The world used to be a lot more connected, geologically speaking, than it is now, thanks to rising ocean waters, melting ice caps, and dramatic tectonic shifts. One of the geographical features that helped to connect and diversify the flora and fauna on this planet is the land bridge.The most historically important land bridges linked continents and brought new life and culture to parts of the planet that were previously inaccessible. Some were Atlantis-like sunken nations like Doggerland (now deep below the North Sea) and some emerged out of the ocean with the help of volcanoes. Many land bridges offered the possibility of a new life at a time when long-distance ocean travel was a deadly proposition. Here's a look at the land bridges that helped shape history and the planet's landscape.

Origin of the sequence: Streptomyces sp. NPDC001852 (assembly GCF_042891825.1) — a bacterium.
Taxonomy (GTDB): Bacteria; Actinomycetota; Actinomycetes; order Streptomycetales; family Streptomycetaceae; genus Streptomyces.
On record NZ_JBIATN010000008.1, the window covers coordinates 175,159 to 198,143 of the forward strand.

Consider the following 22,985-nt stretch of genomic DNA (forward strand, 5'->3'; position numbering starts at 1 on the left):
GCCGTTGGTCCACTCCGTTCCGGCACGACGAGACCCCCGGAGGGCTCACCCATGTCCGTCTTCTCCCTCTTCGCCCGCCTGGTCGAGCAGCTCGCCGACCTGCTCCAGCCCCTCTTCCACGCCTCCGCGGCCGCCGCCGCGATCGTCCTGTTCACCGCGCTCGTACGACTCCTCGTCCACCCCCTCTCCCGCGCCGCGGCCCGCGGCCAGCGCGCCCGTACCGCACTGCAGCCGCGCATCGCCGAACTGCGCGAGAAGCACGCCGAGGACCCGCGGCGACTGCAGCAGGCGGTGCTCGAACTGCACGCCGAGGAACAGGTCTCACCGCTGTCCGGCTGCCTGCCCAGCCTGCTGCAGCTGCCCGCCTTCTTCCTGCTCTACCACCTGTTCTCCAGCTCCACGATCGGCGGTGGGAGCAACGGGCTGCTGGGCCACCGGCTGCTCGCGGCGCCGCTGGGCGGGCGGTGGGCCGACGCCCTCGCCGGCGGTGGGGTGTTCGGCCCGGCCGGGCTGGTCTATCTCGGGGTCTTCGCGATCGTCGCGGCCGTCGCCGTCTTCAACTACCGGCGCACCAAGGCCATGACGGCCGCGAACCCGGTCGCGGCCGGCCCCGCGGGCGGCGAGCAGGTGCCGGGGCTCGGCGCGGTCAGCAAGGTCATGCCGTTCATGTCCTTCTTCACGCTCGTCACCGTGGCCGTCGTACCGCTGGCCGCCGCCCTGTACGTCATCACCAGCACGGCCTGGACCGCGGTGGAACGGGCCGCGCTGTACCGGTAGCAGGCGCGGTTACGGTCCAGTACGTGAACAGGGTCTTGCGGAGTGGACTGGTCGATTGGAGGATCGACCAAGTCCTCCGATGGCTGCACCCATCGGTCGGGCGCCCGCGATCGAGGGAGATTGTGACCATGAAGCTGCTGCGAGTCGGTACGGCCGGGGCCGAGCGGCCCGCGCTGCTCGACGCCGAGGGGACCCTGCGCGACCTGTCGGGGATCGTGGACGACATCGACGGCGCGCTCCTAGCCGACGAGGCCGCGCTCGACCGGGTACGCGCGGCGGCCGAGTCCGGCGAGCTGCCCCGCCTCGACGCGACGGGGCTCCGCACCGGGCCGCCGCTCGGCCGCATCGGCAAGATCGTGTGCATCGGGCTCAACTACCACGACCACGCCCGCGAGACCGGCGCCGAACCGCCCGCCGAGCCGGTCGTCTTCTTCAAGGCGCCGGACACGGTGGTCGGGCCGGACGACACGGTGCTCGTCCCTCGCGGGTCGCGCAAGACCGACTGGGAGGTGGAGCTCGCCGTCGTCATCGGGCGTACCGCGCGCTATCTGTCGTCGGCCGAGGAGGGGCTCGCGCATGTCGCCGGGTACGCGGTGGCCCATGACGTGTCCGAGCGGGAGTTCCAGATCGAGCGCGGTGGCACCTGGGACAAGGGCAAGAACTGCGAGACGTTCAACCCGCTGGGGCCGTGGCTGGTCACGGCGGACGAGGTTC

It's hard to imagine, but North and South America used to be two separate continents with a body of water scientists call the Central American Seaway between them. But then nature found a way to make a love connection: around 4.5 million years ago, a land bridge now known as the Isthmus of Panama emerged after underwater volcanoes formed islands that were slowly linked via massive sediment deposits. A land bridge was born!Biodiversity on the planet was changed forever: species such as cats, dogs, armadillos, and porcupines crossed the bridge to broaden their territory. In 1914, the U.S. finished the Panama Canal on the isthmus, connecting the Atlantic and Pacific Ocean and forever changing maritime trade.